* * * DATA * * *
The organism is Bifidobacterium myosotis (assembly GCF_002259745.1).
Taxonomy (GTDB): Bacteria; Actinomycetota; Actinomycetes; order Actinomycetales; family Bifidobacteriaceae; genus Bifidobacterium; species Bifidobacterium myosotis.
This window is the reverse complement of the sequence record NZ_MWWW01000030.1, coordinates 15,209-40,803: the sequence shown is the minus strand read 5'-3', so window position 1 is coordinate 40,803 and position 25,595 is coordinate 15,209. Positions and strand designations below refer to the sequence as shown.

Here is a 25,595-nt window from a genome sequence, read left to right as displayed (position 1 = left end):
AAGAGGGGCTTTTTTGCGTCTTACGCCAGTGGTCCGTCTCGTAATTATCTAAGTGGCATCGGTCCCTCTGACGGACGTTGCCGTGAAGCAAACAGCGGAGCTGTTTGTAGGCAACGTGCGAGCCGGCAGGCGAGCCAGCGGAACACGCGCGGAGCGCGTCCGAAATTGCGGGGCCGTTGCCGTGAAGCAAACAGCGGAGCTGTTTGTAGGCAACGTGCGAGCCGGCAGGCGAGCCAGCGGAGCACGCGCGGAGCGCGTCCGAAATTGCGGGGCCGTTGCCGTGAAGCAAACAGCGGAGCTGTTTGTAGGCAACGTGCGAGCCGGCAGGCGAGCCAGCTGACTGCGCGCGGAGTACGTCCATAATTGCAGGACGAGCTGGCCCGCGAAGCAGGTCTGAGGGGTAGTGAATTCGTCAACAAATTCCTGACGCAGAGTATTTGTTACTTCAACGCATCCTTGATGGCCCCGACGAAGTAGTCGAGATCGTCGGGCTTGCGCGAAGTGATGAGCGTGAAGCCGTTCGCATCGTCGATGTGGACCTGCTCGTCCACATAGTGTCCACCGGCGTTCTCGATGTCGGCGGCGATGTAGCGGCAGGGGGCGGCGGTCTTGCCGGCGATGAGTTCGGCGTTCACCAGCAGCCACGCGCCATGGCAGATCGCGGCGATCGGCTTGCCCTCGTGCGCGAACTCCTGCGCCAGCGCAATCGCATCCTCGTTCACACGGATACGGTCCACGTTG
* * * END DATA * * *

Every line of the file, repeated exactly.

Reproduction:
The organism is Bifidobacterium myosotis (assembly GCF_002259745.1).
Taxonomy (GTDB): Bacteria; Actinomycetota; Actinomycetes; order Actinomycetales; family Bifidobacteriaceae; genus Bifidobacterium; species Bifidobacterium myosotis.
This window is the reverse complement of the sequence record NZ_MWWW01000030.1, coordinates 15,209-40,803: the sequence shown is the minus strand read 5'-3', so window position 1 is coordinate 40,803 and position 25,595 is coordinate 15,209. Positions and strand designations below refer to the sequence as shown.

Here is a 25,595-nt window from a genome sequence, read left to right as displayed (position 1 = left end):
AAGAGGGGCTTTTTTGCGTCTTACGCCAGTGGTCCGTCTCGTAATTATCTAAGTGGCATCGGTCCCTCTGACGGACGTTGCCGTGAAGCAAACAGCGGAGCTGTTTGTAGGCAACGTGCGAGCCGGCAGGCGAGCCAGCGGAACACGCGCGGAGCGCGTCCGAAATTGCGGGGCCGTTGCCGTGAAGCAAACAGCGGAGCTGTTTGTAGGCAACGTGCGAGCCGGCAGGCGAGCCAGCGGAGCACGCGCGGAGCGCGTCCGAAATTGCGGGGCCGTTGCCGTGAAGCAAACAGCGGAGCTGTTTGTAGGCAACGTGCGAGCCGGCAGGCGAGCCAGCTGACTGCGCGCGGAGTACGTCCATAATTGCAGGACGAGCTGGCCCGCGAAGCAGGTCTGAGGGGTAGTGAATTCGTCAACAAATTCCTGACGCAGAGTATTTGTTACTTCAACGCATCCTTGATGGCCCCGACGAAGTAGTCGAGATCGTCGGGCTTGCGCGAAGTGATGAGCGTGAAGCCGTTCGCATCGTCGATGTGGACCTGCTCGTCCACATAGTGTCCACCGGCGTTCTCGATGTCGGCGGCGATGTAGCGGCAGGGGGCGGCGGTCTTGCCGGCGATGAGTTCGGCGTTCACCAGCAGCCACGCGCCATGGCAGATCGCGGCGATCGGCTTGCCCTCGTGCGCGAACTCCTGCGCCAGCGCAATCGCATCCTCGTTCACACGGATACGGTCCACGTTG